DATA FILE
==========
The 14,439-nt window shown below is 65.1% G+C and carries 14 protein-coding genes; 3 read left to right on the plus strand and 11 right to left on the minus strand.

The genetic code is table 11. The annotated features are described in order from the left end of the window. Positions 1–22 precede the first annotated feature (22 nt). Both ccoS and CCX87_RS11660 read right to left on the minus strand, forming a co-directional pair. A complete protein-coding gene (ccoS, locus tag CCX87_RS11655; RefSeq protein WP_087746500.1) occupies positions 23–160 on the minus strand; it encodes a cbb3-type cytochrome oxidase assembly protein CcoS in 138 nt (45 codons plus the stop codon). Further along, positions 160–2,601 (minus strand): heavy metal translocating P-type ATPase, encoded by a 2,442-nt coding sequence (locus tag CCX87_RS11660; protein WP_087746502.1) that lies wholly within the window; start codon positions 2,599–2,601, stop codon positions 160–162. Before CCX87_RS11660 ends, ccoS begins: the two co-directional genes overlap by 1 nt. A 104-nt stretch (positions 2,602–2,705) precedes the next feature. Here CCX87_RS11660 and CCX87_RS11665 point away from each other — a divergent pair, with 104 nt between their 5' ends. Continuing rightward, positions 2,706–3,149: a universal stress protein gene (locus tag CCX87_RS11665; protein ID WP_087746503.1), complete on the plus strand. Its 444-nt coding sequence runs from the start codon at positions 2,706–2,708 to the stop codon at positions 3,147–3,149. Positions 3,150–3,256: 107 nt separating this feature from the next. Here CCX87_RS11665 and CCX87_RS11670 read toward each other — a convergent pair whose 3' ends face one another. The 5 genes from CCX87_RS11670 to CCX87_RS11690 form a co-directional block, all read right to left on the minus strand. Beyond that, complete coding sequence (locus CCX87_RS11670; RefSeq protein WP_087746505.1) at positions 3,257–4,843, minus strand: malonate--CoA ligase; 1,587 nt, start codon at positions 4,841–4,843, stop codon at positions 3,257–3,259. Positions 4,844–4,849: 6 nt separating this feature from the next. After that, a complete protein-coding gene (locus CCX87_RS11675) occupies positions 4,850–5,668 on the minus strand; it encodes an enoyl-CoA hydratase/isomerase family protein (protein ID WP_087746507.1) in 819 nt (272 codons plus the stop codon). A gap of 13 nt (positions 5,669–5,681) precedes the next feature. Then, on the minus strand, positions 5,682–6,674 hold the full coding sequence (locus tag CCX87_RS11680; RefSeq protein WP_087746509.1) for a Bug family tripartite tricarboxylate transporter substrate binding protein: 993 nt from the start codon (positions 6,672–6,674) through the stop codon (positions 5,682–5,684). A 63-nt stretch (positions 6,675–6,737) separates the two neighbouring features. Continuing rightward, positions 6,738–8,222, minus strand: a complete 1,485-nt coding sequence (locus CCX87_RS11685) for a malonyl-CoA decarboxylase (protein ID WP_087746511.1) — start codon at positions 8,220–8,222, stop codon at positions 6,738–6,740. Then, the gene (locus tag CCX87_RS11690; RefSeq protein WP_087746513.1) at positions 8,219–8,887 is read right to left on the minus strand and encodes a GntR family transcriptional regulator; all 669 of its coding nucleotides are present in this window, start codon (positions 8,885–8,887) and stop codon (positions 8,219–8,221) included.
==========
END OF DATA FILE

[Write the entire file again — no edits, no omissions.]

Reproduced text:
The 14,439-nt window shown below is 65.1% G+C and carries 14 protein-coding genes; 3 read left to right on the plus strand and 11 right to left on the minus strand.

The genetic code is table 11. The annotated features are described in order from the left end of the window. Positions 1–22 precede the first annotated feature (22 nt). Both ccoS and CCX87_RS11660 read right to left on the minus strand, forming a co-directional pair. A complete protein-coding gene (ccoS, locus tag CCX87_RS11655; RefSeq protein WP_087746500.1) occupies positions 23–160 on the minus strand; it encodes a cbb3-type cytochrome oxidase assembly protein CcoS in 138 nt (45 codons plus the stop codon). Further along, positions 160–2,601 (minus strand): heavy metal translocating P-type ATPase, encoded by a 2,442-nt coding sequence (locus tag CCX87_RS11660; protein WP_087746502.1) that lies wholly within the window; start codon positions 2,599–2,601, stop codon positions 160–162. Before CCX87_RS11660 ends, ccoS begins: the two co-directional genes overlap by 1 nt. A 104-nt stretch (positions 2,602–2,705) precedes the next feature. Here CCX87_RS11660 and CCX87_RS11665 point away from each other — a divergent pair, with 104 nt between their 5' ends. Continuing rightward, positions 2,706–3,149: a universal stress protein gene (locus tag CCX87_RS11665; protein ID WP_087746503.1), complete on the plus strand. Its 444-nt coding sequence runs from the start codon at positions 2,706–2,708 to the stop codon at positions 3,147–3,149. Positions 3,150–3,256: 107 nt separating this feature from the next. Here CCX87_RS11665 and CCX87_RS11670 read toward each other — a convergent pair whose 3' ends face one another. The 5 genes from CCX87_RS11670 to CCX87_RS11690 form a co-directional block, all read right to left on the minus strand. Beyond that, complete coding sequence (locus CCX87_RS11670; RefSeq protein WP_087746505.1) at positions 3,257–4,843, minus strand: malonate--CoA ligase; 1,587 nt, start codon at positions 4,841–4,843, stop codon at positions 3,257–3,259. Positions 4,844–4,849: 6 nt separating this feature from the next. After that, a complete protein-coding gene (locus CCX87_RS11675) occupies positions 4,850–5,668 on the minus strand; it encodes an enoyl-CoA hydratase/isomerase family protein (protein ID WP_087746507.1) in 819 nt (272 codons plus the stop codon). A gap of 13 nt (positions 5,669–5,681) precedes the next feature. Then, on the minus strand, positions 5,682–6,674 hold the full coding sequence (locus tag CCX87_RS11680; RefSeq protein WP_087746509.1) for a Bug family tripartite tricarboxylate transporter substrate binding protein: 993 nt from the start codon (positions 6,672–6,674) through the stop codon (positions 5,682–5,684). A 63-nt stretch (positions 6,675–6,737) separates the two neighbouring features. Continuing rightward, positions 6,738–8,222, minus strand: a complete 1,485-nt coding sequence (locus CCX87_RS11685) for a malonyl-CoA decarboxylase (protein ID WP_087746511.1) — start codon at positions 8,220–8,222, stop codon at positions 6,738–6,740. Then, the gene (locus tag CCX87_RS11690; RefSeq protein WP_087746513.1) at positions 8,219–8,887 is read right to left on the minus strand and encodes a GntR family transcriptional regulator; all 669 of its coding nucleotides are present in this window, start codon (positions 8,885–8,887) and stop codon (positions 8,219–8,221) included.